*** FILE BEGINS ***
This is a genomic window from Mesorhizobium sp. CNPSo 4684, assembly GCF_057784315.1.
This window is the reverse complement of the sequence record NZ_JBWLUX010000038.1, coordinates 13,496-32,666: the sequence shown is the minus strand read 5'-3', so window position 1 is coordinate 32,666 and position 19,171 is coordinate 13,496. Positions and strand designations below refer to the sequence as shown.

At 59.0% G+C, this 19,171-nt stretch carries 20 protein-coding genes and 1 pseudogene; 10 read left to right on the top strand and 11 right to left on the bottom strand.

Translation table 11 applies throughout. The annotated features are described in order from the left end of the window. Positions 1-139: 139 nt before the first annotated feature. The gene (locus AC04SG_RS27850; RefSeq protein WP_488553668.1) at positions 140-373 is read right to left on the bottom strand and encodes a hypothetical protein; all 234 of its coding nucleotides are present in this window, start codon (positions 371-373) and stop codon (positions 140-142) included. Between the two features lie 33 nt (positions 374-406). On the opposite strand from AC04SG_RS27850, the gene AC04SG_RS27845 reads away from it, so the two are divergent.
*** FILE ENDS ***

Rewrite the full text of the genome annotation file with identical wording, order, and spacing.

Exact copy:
This is a genomic window from Mesorhizobium sp. CNPSo 4684, assembly GCF_057784315.1.
This window is the reverse complement of the sequence record NZ_JBWLUX010000038.1, coordinates 13,496-32,666: the sequence shown is the minus strand read 5'-3', so window position 1 is coordinate 32,666 and position 19,171 is coordinate 13,496. Positions and strand designations below refer to the sequence as shown.

At 59.0% G+C, this 19,171-nt stretch carries 20 protein-coding genes and 1 pseudogene; 10 read left to right on the top strand and 11 right to left on the bottom strand.

Translation table 11 applies throughout. The annotated features are described in order from the left end of the window. Positions 1-139: 139 nt before the first annotated feature. The gene (locus AC04SG_RS27850; RefSeq protein WP_488553668.1) at positions 140-373 is read right to left on the bottom strand and encodes a hypothetical protein; all 234 of its coding nucleotides are present in this window, start codon (positions 371-373) and stop codon (positions 140-142) included. Between the two features lie 33 nt (positions 374-406). On the opposite strand from AC04SG_RS27850, the gene AC04SG_RS27845 reads away from it, so the two are divergent.